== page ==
Cyber attacks can be anticipated and prevented with the right approach, but not before you build resilience into your critical national infrastructure, says Paul Dickens of Fujitsu
It is easy to take advantage of resources like energy or the internet, so ingrained in our daily lives they have become. So much so, that we rarely think about the behind-the-scenes operations powering the critical national infrastructure (CNI) that underpins it all. However, heightened geopolitical tensions mean the security of the organisations responsible, needs to be put into the spotlight. With modern organisations relying so heavily on digital systems and cyber criminals extending their scope of influence across borders, it isn’t hard to imagine the widespread impacts future hacks could have.
In February last year, dozens of European oil terminals were affected when cyber criminals launched attacks on Oiltanking in Germany, SEA-Invest in Belgium and Evos in the Netherlands, delaying fuel shipments across the continent. For as long as organisations like this don’t comprehensively complete work to plug the holes in their back-end processes, the potential for more widespread disruptions to occur rises by the day.
Old tech, new problems
The vast majority of CNI relies on a mixed IT estate. This means systems adopted in recent years live alongside legacy operational technologies based on old protocols that were designed when the internet was less accessible and cyber crime was not common. Equipment was commonly operated with little consideration for security as it was often housed remotely and therefore assumed to be “safe”.
Today, to meet modern security standards a major overhaul is needed. What once qualified as resilience has been blunted by rapid changes to technology, such as the removal of point-to-point circuits and the migration to systems that connect to the internet, creating a slew of monitoring and control challenges that has complicated achieving the right balance of investing in the correct security posture, whilst matching risk appetites. But it is a good sign that state bodies already appear to be on board, with the UK setting new cyber resilience targets for CNI with a compliance deadline of 2025 and European Commission proposing the Cyber Resilience Act last year. That said, the scale of the challenge is huge and will require multi-sectoral buy-in to be solved – even with significant state support.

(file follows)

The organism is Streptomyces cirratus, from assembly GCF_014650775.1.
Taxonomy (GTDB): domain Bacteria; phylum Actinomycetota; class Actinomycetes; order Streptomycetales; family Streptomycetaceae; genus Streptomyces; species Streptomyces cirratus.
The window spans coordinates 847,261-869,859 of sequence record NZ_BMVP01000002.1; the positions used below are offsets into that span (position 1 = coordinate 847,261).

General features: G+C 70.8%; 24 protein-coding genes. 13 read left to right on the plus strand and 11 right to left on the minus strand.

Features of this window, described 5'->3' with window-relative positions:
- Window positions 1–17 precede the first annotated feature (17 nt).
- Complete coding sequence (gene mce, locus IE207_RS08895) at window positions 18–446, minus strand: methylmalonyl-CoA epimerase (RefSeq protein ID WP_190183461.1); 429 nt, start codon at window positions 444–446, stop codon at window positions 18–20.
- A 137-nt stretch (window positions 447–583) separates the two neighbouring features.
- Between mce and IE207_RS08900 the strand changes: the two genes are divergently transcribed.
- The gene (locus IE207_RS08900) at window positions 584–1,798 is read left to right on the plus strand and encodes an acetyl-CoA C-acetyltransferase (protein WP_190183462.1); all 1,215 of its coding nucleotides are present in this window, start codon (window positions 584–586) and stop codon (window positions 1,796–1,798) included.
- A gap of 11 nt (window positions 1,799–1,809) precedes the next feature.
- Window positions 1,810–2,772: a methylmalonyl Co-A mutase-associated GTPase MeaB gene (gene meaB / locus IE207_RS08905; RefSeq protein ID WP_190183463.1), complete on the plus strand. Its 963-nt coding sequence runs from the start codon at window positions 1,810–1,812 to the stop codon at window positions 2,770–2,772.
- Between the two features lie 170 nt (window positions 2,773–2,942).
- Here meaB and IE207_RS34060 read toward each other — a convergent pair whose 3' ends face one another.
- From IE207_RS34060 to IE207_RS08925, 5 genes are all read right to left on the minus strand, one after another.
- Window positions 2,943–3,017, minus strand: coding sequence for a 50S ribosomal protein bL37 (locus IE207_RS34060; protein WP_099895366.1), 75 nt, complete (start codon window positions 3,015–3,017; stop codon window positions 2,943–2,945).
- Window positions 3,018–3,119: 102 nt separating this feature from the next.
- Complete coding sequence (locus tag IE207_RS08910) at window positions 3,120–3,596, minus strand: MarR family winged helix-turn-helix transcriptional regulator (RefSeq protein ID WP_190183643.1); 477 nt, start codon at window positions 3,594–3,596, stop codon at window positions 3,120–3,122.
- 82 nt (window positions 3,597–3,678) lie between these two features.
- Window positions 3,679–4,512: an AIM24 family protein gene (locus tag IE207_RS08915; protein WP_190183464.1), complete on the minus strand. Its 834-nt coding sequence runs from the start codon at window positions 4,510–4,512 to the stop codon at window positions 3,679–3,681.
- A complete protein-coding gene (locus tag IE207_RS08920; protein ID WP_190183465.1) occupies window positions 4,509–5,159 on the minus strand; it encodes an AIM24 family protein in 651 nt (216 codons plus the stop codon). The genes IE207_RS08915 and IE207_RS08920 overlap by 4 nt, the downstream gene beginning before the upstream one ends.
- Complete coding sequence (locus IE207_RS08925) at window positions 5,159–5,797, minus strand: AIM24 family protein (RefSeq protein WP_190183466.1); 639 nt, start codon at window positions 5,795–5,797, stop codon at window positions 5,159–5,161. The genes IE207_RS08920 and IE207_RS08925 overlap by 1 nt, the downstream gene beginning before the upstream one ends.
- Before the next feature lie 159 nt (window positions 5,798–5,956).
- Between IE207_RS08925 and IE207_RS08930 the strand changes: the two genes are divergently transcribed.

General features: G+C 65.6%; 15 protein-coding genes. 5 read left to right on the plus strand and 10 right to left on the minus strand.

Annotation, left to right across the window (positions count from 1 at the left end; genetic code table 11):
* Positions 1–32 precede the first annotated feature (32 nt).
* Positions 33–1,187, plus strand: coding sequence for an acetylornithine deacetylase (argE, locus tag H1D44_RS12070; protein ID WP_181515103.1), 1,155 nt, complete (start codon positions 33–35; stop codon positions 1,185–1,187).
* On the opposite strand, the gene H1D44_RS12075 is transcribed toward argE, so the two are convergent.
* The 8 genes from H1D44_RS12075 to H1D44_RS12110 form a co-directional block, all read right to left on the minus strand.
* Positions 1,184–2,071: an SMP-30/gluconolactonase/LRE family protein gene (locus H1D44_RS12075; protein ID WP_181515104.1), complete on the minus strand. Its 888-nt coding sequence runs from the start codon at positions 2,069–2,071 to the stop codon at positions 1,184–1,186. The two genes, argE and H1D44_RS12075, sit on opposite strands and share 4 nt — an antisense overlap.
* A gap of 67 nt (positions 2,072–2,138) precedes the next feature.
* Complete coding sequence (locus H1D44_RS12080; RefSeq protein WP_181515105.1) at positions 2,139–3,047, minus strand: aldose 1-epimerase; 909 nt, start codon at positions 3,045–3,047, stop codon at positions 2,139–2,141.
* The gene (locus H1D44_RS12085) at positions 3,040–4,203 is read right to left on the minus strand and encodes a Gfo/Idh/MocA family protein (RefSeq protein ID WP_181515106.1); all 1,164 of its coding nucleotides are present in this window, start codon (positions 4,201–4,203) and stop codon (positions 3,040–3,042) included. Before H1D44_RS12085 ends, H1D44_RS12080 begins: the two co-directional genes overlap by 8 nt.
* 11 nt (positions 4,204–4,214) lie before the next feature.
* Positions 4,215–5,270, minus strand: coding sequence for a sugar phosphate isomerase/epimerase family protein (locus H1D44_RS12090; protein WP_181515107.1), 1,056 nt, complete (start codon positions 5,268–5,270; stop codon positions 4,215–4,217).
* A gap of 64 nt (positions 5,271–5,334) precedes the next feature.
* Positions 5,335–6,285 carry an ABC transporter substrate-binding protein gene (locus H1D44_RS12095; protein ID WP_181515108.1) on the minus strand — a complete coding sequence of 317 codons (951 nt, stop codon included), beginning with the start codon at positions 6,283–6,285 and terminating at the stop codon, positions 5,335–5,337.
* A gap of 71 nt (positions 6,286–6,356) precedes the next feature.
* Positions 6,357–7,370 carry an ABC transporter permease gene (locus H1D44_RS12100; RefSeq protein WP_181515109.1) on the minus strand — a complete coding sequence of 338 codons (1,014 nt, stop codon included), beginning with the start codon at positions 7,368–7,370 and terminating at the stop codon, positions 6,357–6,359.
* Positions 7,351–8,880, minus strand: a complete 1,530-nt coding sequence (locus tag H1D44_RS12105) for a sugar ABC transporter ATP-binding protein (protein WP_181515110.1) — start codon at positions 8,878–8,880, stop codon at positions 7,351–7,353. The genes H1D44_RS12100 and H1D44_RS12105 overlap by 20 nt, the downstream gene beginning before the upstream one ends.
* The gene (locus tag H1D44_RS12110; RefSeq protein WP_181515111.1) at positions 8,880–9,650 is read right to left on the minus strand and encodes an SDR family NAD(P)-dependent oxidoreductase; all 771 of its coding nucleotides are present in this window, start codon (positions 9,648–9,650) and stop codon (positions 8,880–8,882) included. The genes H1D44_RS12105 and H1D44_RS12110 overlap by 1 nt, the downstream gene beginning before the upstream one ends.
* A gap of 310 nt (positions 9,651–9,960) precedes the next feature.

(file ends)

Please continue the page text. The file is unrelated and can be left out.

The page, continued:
Fixing the leak in the ship
The first step towards safeguarding CNI requires organisations to identify the highest priority cybersecurity risks they face and begin taking measures to directly mitigate them. For example, many organisations don’t completely understand what – or more pertinently, “who” – is connected to their network, so an audit of linked devices would be a simple way to assess their vulnerability exposure.
Device discovery tools that let administrators map out who and what are connected to their network are part of the solution here, especially when paired with a regularly updated unified configuration management database. Teams can only manage software and systems they know about and fully understand, and this greatly simplifies matters.
Unfortunately, it’s common for the IT team that are experts in cybersecurity, to be disconnected from the operational technology unit itself, which can lead to friction as their security needs are so different. Corporate IT policies and ways of working are commonly tailored to staff in home or office environments, where workers largely use assets that are easy to secure.
Meanwhile, operational technology teams may be responsible for things like a chemical processing plant, rather than a network of laptops and applications. Picture a factory where various chemicals need to be mixed at the right temperatures at the right times under highly hazardous conditions. It’s a far cry from the settings their IT counterparts are accustomed to and is why operational teams’ needs are often unaccounted for.
The next step that organisations need to prioritise is getting these units on the same page, which will require training to improve their awareness of each other’s needs so the right policies can be developed, trialled, and implemented.
With threats already becoming more sophisticated and frequent, investment in technologies like AI and machine learning is another necessity. While their generative capabilities have hogged column inches, their predictive abilities are more applicable to a security setting. CNI providers could use them in concert to proactively identify where threats are so that vulnerabilities can be addressed – either automatically by machines or via human intervention – before they are exploited.
Getting it right – before it’s too late
Much has been made of the technological skills gap organisations have been facing, but that’s no excuse to ignore security especially in industries critical to national wellbeing and stability. And in fact, people with the right skills undoubtedly exist, but are being sidelined in many cases by the hunt for “perfect” staff. Chasing talent with the exact qualifications, skills, knowledge, and experience often prevents those full of enthusiasm and drive from getting the opportunity to develop and grow into the role.
Any delays to the overhauls needed to protect CNI could be catastrophic. The pandemic and war in Ukraine have shown how impactful disruptions to the delivery of basic goods and services can be globally. While private or public organisations can hardly prepare for those crises, cyber attacks can be anticipated and prevented with the right approach.
The question is, whether it has to take a breach to drive an organisations to action safety? We’d all better hope not.
About the Author
Paul Dickens is Public Sector UK Security Director & CISO, Enterprise Cyber
Security at Fujitsu.